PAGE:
Published Online:

The COVID-19 pandemic has seen dramatic demand surges for hospital care that have placed a severe strain on health systems worldwide. As a result, policy makers are faced with the challenge of managing scarce hospital capacity to reduce the backlog of non-COVID patients while maintaining the ability to respond to any potential future increases in demand for COVID care. In this paper, we propose a nationwide prioritization scheme that models each individual patient as a dynamic program whose states encode the patient’s health and treatment condition, whose actions describe the available treatment options, whose transition probabilities characterize the stochastic evolution of the patient’s health, and whose rewards encode the contribution to the overall objectives of the health system. The individual patients’ dynamic programs are coupled through constraints on the available resources, such as hospital beds, doctors, and nurses. We show that the overall problem can be modeled as a grouped weakly coupled dynamic program for which we determine near-optimal solutions through a fluid approximation. Our case study for the National Health Service in England shows how years of life can be gained by prioritizing specific disease types over COVID patients, such as injury and poisoning, diseases of the respiratory system, diseases of the circulatory system, diseases of the digestive system, and cancer.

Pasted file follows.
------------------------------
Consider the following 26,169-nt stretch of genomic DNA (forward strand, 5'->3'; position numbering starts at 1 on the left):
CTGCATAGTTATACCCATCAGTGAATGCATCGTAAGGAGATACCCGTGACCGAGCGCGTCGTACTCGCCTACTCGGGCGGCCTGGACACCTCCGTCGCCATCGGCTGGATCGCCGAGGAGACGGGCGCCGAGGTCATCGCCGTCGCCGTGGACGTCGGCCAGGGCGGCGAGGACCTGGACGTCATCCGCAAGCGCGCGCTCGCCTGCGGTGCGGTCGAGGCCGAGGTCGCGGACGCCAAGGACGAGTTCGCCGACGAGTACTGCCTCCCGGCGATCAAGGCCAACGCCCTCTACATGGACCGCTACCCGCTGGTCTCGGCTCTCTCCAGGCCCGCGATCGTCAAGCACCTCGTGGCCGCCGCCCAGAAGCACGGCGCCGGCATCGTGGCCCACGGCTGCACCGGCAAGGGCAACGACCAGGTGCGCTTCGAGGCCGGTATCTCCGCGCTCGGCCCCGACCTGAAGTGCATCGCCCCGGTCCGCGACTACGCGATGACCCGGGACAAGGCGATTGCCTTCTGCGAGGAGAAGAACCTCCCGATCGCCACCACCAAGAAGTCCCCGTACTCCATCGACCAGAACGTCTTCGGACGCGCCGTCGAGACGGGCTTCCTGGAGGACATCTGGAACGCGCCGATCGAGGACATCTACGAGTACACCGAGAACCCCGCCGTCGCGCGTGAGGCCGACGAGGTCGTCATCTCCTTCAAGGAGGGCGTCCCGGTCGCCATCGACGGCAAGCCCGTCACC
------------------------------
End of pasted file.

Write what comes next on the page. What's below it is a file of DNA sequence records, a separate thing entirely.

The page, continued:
This paper was accepted by Chung-Piaw Teo, optimization.

Funding: G. Forchini acknowledges funding from Jan Wallanders and Tom Hedelius Foundation and the Tore Browaldh Foundation, funding from MRC Centre for Global Infectious Disease Analysis [Reference MR/R015600/1], jointly funded by the UK Medical Research Council (MRC) and the UK Foreign, Commonwealth and Development Office (FCDO), under the MRC/FCDO Concordat agreement, part of the EDCTP2 program supported by the European Union; and acknowledges funding by Community Jameel. D. Rizmie acknowledges partial funding from the MRC Centre for Global Infectious Disease Analysis [Reference MR/R015600/1]. J. C. D’Aeth acknowledges funding from the Wellcome Trust [Reference 102169/Z/13/Z]. S. Moret acknowledges partial support from the Swiss National Science Foundation (SNSF) under [Grant P2ELP2_188028]. S. Ghosal was funded by the Imperial College President’s PhD Scholarship. F. Grimm was funded by the Health Foundation as part of core staff member activity. This research was funded in whole, or in part, by the Wellcome Trust [Grant 102169/Z/13/Z].

Supplemental Material: The data files are available at

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